Health insurer WellPoint Inc. will pay the State a $100,000 settlement over a data breach where the personal information of thousands of WellPoint customers was potentially accessible via the Internet. The settlement resolves a lawsuit that Indiana Attorney General Greg Zoeller’s office filed under a new data-breach notification law passed in 2009.
“This case should be a teaching moment for all companies that handle consumers’ personal data: If you suffer a data breach and private information is inadvertently posted online, then you must notify the Attorney General’s Office and consumers promptly. Early warning helps minimize the risk that consumers will fall victim to identity theft,” Zoeller said.
The data breach occurred when applications for individual insurance policies submitted to WellPoint – containing social security numbers, financial information and health records — were potentially accessible through an unsecured web site from October 23, 2009, to March 8, 2010. The records of 32,051 people in Indiana were potentially accessible through the online application tracker website operated by companies owned by or affiliated with WellPoint for potentially anyone to see.
A notification to WellPoint was made by a consumer February 22, 2010, and again on March 8, 2010, that records containing personal information were potentially accessible. Upon notification, WellPoint immediately secured the site.
Consumers were notified of the data breach beginning June 18, 2010. Although required by law to also simultaneously notify the Attorney General’s Office of a data breach, WellPoint did not immediately do so. News reports of the data breach prompted the Attorney General’s Office to initiate the contact to WellPoint on July 30, 2010, and launch an inquiry.
Under a recent state law, House Enrolled Act 1121-2009, companies that experience data breaches must notify both their consumers and the Attorney General “without unreasonable delay.” Prompt notice allows consumers to take precautions to mitigate the risk of identity theft.
“The requirement to notify the Attorney General ‘without unreasonable delay’ is not fulfilled by having me read about the breach in the newspaper,” Zoeller noted.
As the arm of state government that enforces data privacy laws, the Attorney General filed suit against WellPoint on October 29, 2010, alleging violations of the Indiana Disclosure of Security Breach Act. Filed in Marion County Civil Superior Court 6, the case sought an injunction and civil penalties.
To resolve the litigation and end the lawsuit, WellPoint has agreed to do the following:
- Pay a settlement of $100,000 to the State that the Attorney General’s Office can use in the Consumer Assistance Fund, which provides restitution to certain consumers who were defrauded and provided assistance in investigations of the fraud.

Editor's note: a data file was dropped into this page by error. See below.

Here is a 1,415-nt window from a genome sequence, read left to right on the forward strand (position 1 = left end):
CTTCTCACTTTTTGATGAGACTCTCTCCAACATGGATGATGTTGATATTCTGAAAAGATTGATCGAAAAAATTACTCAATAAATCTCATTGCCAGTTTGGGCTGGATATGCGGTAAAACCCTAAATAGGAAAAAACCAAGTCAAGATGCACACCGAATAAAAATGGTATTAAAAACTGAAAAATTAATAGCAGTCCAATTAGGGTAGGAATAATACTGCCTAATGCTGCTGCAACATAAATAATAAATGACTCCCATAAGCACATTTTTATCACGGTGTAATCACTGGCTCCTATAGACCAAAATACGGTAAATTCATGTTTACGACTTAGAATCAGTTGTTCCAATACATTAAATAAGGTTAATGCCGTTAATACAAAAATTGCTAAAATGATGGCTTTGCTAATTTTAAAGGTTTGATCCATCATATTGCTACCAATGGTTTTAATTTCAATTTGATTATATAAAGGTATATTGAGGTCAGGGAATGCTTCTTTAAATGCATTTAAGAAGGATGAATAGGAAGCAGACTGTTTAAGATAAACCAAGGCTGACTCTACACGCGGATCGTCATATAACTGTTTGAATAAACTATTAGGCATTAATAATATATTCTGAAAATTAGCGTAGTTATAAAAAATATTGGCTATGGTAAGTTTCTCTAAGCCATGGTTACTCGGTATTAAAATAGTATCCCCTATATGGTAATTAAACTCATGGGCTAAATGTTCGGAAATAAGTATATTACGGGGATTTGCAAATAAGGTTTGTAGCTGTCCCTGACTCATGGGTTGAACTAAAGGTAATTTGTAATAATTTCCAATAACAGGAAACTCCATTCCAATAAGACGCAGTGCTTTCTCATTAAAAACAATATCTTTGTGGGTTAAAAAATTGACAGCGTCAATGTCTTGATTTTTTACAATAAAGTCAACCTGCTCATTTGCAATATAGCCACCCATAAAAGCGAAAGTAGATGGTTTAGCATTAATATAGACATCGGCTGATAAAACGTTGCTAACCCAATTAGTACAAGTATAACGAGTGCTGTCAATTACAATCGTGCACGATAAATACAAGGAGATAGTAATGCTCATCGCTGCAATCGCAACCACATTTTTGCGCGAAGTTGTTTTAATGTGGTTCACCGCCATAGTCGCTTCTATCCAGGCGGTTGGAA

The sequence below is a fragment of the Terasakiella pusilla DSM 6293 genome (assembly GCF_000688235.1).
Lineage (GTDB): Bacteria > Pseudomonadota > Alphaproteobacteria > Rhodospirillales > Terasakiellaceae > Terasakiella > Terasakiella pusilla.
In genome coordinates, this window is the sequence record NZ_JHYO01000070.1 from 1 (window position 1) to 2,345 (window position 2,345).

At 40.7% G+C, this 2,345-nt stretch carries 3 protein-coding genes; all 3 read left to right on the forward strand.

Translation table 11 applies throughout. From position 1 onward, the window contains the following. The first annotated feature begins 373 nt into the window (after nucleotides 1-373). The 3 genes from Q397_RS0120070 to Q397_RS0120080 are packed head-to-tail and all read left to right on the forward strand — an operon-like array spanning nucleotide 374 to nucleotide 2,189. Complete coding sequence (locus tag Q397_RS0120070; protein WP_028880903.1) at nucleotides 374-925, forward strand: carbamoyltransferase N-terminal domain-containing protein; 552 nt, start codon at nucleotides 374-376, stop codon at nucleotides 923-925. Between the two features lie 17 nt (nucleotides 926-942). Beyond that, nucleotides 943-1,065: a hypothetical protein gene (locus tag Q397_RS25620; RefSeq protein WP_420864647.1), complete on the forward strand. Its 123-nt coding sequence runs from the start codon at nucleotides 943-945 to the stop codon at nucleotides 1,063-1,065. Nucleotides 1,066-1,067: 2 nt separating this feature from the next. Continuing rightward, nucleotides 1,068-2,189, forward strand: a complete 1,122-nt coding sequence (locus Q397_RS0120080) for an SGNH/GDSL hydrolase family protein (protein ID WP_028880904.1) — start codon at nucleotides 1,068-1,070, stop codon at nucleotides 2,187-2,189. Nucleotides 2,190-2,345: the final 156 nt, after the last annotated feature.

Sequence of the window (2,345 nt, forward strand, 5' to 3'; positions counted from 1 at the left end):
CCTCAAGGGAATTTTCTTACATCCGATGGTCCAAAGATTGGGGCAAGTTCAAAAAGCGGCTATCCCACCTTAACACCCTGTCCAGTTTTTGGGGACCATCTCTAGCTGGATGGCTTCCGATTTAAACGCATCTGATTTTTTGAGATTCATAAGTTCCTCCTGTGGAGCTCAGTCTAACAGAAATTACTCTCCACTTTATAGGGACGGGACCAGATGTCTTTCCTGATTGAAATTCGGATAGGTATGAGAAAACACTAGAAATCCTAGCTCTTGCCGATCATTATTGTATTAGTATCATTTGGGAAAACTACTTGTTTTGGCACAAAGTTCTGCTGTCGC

- Agree to comply with the Indiana Code 24-4.9, the Disclosure of Security Breach Act.
- Admit that WellPoint had a security breach and failed to properly notify the Attorney General’s Office as required by law.
- Provide up to two years of credit monitoring and identity-theft protection services to Indiana consumers affected by the breach.
- Provide reimbursement to any WellPoint consumer of up to $50,000 for any losses that result from identity theft due to the breach.
The settlement agreement was filed in court June 23 and the court last week granted the State’s motion to dismiss the lawsuit.
During the breach, consumers’ private data was accessible online for approximately 137 days, and one consumer lodged a complaint about possible identity theft as a result of it. Approximately 645,000 consumers nationwide eventually were notified about the breach.
Zoeller urges all consumers, not just those in the WellPoint case, to visit the Attorney General’s web site atwww.indianaconsumer.com to register for a credit freeze through the Attorney General’s Office. The free service will prevent an identity thief from opening a line of credit in the consumer’s name, even if the consumer’s personal information is stolen. Complaints about possible identity theft can be filed at the same web site.
In 2009, Zoeller advocated for passing a new state law the Legislature enacted that session that now requires companies, in the event of a security breach, to notify consumers and the Attorney General’s Office without unreasonable delay. Companies who detect an internal breach should make a written disclosure to the Attorney General’s Identity Theft Unit.
The Attorney General’s Office has issued warning letters to 47 companies that delayed in issuing notice of security breaches. Those included warning letters issued to 39 companies for delays in notifying both consumers and the Attorney General’s Office. Warning letters also were sent to five companies for delays in notifying the AG’s Office only and to three companies for delays in notifying consumers only, records show.
“Many companies keep vast quantities of consumers’ personal data and they are required to handle it confidentially and not carelessly. That’s not just good business practice; that’s the law,” Zoeller added.
Previous coverage of this case on this blog can be found here.